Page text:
KARACHI, June 27: Wednesday morning brought longed-for freedom for 311 Indian fishermen who were released at 10am from the District Prison Malir.

The fishermen, most of whom hailed from Gujarat, included 20 juveniles who spent their time in the Youthful Offenders’ School adjacent to Karachi Central Jail.

They all boarded the seven air-conditioned coaches arranged by retired Justice Nasir Aslam Zahid and his team that would take them to the Wagah border crossing where they would be handed over to the Indian authorities on Thursday morning.

There were broad smiles all around as the fishermen holding on to their new clothes and slippers along with their tattered knapsacks waved goodbye to prison officials and others seeing them off. When their knapsacks were being put on the buses’ rooftop carriers, a policeman quickly requested the crew to fit them into the luggage compartments. “It may rain soon,” said prison constable Masood Ahmed looking skywards. “Please don’t let their things get wet.”

Sindh Minister for Law and Prisons Ayaz Soomro, who was there to see off the fishermen, said it was a goodwill gesture from Pakistan.

“We hope that seeing our intentions, the Indian government, too, will reciprocate and release the Pakistani fishermen from Indian prisons,” he said.

“There are still 131 [Indian fishermen] left in our jails. But we are taking good care of them, spending around Rs135 a day on each of them,” he added.

Justice Zahid, who has been fighting for the cause of such fishermen for years, explained that under the Foreigners Act 1946, aliens get around seven years in prison.

“But we intervened to give the poor fishermen some respite so you see them being released between nine and 14 months.

“Just look at their innocent faces and tell me if they even belong behind bars,” he sighed, pointing out that there was no clear demarcation in the sea to stop them from straying into the neighbouring country’s territory.

About the four fishermen held back as earlier 315 were announced to be released, he said they still had a week or so to serve out their term.

The fishermen

Speaking to this reporter just before their release the fishermen said they longed to be with their families. Sporting a bright red tilak on his forehead, Mansukh said he missed his children. His two-year-old son he thought wouldn’t even remember him as he was too little when he was arrested nine months ago. Then with a shy smile he added that he missed his wife Sonal, too. “She is the one who sent me the kumkum [red saffron] for the tilak in her last chitthi,” he said.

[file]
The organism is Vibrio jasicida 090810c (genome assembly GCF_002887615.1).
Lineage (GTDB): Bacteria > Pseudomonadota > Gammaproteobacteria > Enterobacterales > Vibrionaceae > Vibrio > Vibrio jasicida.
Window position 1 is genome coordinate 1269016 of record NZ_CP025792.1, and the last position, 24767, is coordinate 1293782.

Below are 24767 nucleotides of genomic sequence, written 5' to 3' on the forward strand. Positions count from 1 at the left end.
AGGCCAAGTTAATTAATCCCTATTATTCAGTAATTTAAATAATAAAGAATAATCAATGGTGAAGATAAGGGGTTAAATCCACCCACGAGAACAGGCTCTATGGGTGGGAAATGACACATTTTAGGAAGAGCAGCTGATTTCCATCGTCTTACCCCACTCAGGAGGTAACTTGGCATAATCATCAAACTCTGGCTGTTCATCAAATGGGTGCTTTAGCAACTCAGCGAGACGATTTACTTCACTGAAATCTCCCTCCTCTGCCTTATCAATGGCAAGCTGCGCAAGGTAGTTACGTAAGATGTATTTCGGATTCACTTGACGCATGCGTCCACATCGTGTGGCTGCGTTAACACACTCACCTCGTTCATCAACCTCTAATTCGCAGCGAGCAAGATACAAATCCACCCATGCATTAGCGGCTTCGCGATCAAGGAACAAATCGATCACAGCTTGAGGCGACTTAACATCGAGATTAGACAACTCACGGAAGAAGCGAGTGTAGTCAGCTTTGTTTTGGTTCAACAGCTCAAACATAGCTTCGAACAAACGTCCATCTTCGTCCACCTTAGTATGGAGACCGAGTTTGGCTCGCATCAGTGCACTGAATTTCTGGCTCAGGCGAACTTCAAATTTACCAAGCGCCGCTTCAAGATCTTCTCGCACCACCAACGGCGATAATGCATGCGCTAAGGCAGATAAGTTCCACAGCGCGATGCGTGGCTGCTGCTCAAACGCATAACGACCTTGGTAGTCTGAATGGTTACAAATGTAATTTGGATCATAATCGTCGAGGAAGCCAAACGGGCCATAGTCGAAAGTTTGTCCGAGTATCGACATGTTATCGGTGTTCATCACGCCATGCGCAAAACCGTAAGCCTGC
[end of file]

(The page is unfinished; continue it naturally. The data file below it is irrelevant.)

Nanji Bhagwan, who was in jail for 10 months, said he didn’t know that he had entered Pakistani waters while catching lal machhli, which is also called Lal Pari.

“I didn’t know where I was heading in my search for Lal Pari,” he chuckled the moment he realised that he sounded like he was chasing fairies.

Among the 311 Indian fishermen, there were 10 Muslims, including Yaqoob Taju who said he liked the jail food, especially beef and chicken curry.

He said: “I only know fishing and I will return to fishing once I get back; so you can count on my returning soon. This is God’s world. What difference does it make if I am here or there?” he mused.

Juveniles

Two juvenile boys, Kishan and Vipul Deepak, could not be released, because the former was being treated for some neurological problem and the latter being interrogated further after he mentioned the name of his uncle, who lives in Karachi, instead of his father’s by mistake.

Eighteen-year-old Jagdish said in the Youthful Offenders’ School, he was afraid of the local boys who were in the habit of taking drugs. “They fought a lot and I just thought it better to keep a distance from them,” he said, adding that he couldn’t even study there as the medium of education was Urdu. “We are Gujarati-speaking and know a bit of Hindi only,” he explained.

Asked how his experience was at the correction facility, 14-year-old Yateen Valjee said: “Well, it wasn’t bad.

The food was also okay. Some media people visited us around the time of the Holy festival and we played Holi, too. When they found out that we had a problem performing pooja without our idols or their pictures, they gave us the pictures of Vishnu, Bholay Nath and Guru Dev.”

Perhaps the youngest among the boys was 13-year-old Sunjay Ram, who spent nine months here. “I have made some friends who are being tried for various crimes, including murder. I will write to them once I reach home,” he said. Then with big innocent eyes,

he asked: “What is Wagah? Will anyone come to take us home from there?”


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